That’s why I felt so perplexed by folks who were so distracted by those questions, which seemed so small to me in the broader scheme of things.

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Alex on March 28, 2012 at 7:41 am.

Yeah, exactly!

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Alan Richardson on March 27, 2012 at 12:38 am.

(NB: This comment turned out to be so long, I posted it to my tumblr after I finished writing it.)

I hate the ending. I don’t mind that Shepard died.

I just can’t take any option presented by the Machine Satan at face value.

This Thing, that dares to present itself in the image of a boy whose death it is responsible for, invented the Reapers. The Reapers that lay waste to civilizations, that enslave with mind-destroying technology, that melt down living and conscious creatures en masse.

It offers, as its excuse for the monsters it has authored, the same proposition that led the Quarians to attack the Geth in their infancy. The same lie told Reaper of Rannoch. I’d told it to fuck off and die, which it did, and turned around and proved it wrong.

The player is clearly expected to follow suit. This supremely guilty being is presented as a reliable narrator, a thinly veiled mouthpiece for the designers of the game. The conversation is a last-minute twist which is supposed to turn everything you thought you knew on its head, but it doesn’t hold up to scrutiny and comes off as too similar to the expressions of various indoctrinated characters. (In the sidequest to save the Hanar homeworld, the indoctrinated Hanar believes that the Reapers will grant the Hanar ascension to a higher state. If you let the scientist from Saren’s base live in ME1 and ME2, you receive an E-mail informing you that she gave her life to kill leading Asari, on the grounds that they were obstructing the Reapers’ efforts to bring the Asari ascension. The Thing describes compulsory conversion of species into Reapers as “we help them ascend.”)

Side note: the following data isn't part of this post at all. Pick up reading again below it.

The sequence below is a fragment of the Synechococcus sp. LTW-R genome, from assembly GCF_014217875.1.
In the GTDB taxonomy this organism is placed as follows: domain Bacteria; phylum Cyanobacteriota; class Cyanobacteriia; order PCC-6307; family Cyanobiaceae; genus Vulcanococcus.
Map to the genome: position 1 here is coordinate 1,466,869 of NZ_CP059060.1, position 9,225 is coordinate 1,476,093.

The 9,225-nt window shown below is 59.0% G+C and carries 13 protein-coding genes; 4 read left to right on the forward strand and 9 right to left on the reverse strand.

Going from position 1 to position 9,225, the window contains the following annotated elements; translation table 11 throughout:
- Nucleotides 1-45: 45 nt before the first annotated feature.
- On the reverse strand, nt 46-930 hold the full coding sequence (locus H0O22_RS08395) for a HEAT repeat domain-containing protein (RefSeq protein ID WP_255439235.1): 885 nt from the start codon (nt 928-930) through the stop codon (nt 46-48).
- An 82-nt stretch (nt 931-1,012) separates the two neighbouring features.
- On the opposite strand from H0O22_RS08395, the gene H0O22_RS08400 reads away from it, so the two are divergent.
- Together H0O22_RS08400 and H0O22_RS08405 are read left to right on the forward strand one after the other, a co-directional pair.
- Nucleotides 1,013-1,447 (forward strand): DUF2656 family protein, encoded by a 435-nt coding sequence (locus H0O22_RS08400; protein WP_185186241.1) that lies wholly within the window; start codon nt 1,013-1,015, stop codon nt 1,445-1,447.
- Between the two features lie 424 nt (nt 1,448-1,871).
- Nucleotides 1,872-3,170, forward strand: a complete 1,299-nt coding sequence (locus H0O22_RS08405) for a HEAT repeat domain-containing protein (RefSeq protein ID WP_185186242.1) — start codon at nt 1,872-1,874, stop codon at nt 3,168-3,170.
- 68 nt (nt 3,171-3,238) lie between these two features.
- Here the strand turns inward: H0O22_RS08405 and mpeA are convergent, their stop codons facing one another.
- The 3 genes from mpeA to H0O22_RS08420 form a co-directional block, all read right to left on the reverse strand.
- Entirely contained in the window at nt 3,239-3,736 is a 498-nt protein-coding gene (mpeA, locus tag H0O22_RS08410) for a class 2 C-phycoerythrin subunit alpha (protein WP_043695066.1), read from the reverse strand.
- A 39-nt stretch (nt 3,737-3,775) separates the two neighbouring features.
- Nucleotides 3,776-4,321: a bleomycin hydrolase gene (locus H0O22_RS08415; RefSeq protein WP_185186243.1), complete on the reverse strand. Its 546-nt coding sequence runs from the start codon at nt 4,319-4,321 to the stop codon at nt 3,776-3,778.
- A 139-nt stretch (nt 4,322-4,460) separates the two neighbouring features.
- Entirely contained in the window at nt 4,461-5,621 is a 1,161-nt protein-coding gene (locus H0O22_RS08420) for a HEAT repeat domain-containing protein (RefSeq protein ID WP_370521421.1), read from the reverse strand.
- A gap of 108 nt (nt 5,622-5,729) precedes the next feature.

When I first listened to this bullshit, I was thrown out of the fiction. My investment in Shepard’s fate, my sadness for Anderson’s passing, my emotional high when Hackett desperately asks you to activate the Crucible: deflated.

I fell back on metagame reasoning, figured that Synthesis was what high war score earned me, and took it. Then I saw some shit involving the Normandy which was flatly impossible. All I could say to my closest Mass-Effect friend: “Well that was dumb.” I ruminated for a week.

There are holes in Indoctrination Theory, e.g. the Prothean VI thinks Shepard is clean. More importantly, the theory holds that the story has not actually ended.

That kind of tin-foil hat conspiracy theory (“the final length of the game is an illusion, which is not revealed as such afterwards, we have not seen the real ending”) shouldn’t be less of a stretch than a straight reading, but it is. It answers more questions than it raises.

Now, if I refuse to simply dismiss the whole thing as a literary failure, I have to assume that the Thing is untrustworthy, and that no course save the one it clearly disfavors could possibly mean an end to the Reapers’ cycle.